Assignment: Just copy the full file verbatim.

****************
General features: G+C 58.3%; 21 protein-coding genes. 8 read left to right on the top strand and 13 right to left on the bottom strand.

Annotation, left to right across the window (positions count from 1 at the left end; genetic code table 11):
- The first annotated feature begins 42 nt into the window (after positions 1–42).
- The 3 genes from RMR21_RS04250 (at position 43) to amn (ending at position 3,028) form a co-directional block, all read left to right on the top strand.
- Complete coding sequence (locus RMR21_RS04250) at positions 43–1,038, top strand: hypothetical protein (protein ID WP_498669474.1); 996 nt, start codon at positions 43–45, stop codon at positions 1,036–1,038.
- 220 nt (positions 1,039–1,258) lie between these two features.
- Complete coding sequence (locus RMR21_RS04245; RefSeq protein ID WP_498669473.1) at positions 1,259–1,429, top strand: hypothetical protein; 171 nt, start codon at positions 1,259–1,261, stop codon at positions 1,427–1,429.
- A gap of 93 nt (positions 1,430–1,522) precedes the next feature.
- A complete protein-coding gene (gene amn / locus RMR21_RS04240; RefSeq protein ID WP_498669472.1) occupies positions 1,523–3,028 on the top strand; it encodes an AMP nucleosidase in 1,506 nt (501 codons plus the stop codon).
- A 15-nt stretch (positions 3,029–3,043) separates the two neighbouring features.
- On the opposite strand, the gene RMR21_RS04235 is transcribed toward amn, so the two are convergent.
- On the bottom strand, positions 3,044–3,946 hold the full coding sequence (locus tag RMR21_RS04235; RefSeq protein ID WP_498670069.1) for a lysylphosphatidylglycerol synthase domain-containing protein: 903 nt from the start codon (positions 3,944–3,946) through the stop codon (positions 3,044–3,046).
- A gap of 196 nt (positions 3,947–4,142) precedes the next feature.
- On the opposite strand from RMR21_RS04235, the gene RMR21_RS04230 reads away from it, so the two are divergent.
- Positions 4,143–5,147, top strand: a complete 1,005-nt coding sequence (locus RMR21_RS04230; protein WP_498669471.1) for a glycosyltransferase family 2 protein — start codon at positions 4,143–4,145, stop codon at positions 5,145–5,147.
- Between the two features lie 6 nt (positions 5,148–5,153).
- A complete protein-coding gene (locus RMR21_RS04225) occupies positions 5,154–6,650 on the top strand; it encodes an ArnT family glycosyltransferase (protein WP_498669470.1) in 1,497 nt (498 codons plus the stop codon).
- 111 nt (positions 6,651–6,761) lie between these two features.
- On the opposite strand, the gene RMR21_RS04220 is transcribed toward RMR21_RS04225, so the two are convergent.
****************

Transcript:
General features: G+C 58.3%; 21 protein-coding genes. 8 read left to right on the top strand and 13 right to left on the bottom strand.

Annotation, left to right across the window (positions count from 1 at the left end; genetic code table 11):
- The first annotated feature begins 42 nt into the window (after positions 1–42).
- The 3 genes from RMR21_RS04250 (at position 43) to amn (ending at position 3,028) form a co-directional block, all read left to right on the top strand.
- Complete coding sequence (locus RMR21_RS04250) at positions 43–1,038, top strand: hypothetical protein (protein ID WP_498669474.1); 996 nt, start codon at positions 43–45, stop codon at positions 1,036–1,038.
- 220 nt (positions 1,039–1,258) lie between these two features.
- Complete coding sequence (locus RMR21_RS04245; RefSeq protein ID WP_498669473.1) at positions 1,259–1,429, top strand: hypothetical protein; 171 nt, start codon at positions 1,259–1,261, stop codon at positions 1,427–1,429.
- A gap of 93 nt (positions 1,430–1,522) precedes the next feature.
- A complete protein-coding gene (gene amn / locus RMR21_RS04240; RefSeq protein ID WP_498669472.1) occupies positions 1,523–3,028 on the top strand; it encodes an AMP nucleosidase in 1,506 nt (501 codons plus the stop codon).
- A 15-nt stretch (positions 3,029–3,043) separates the two neighbouring features.
- On the opposite strand, the gene RMR21_RS04235 is transcribed toward amn, so the two are convergent.
- On the bottom strand, positions 3,044–3,946 hold the full coding sequence (locus tag RMR21_RS04235; RefSeq protein ID WP_498670069.1) for a lysylphosphatidylglycerol synthase domain-containing protein: 903 nt from the start codon (positions 3,944–3,946) through the stop codon (positions 3,044–3,046).
- A gap of 196 nt (positions 3,947–4,142) precedes the next feature.
- On the opposite strand from RMR21_RS04235, the gene RMR21_RS04230 reads away from it, so the two are divergent.
- Positions 4,143–5,147, top strand: a complete 1,005-nt coding sequence (locus RMR21_RS04230; protein WP_498669471.1) for a glycosyltransferase family 2 protein — start codon at positions 4,143–4,145, stop codon at positions 5,145–5,147.
- Between the two features lie 6 nt (positions 5,148–5,153).
- A complete protein-coding gene (locus RMR21_RS04225) occupies positions 5,154–6,650 on the top strand; it encodes an ArnT family glycosyltransferase (protein WP_498669470.1) in 1,497 nt (498 codons plus the stop codon).
- 111 nt (positions 6,651–6,761) lie between these two features.
- On the opposite strand, the gene RMR21_RS04220 is transcribed toward RMR21_RS04225, so the two are convergent.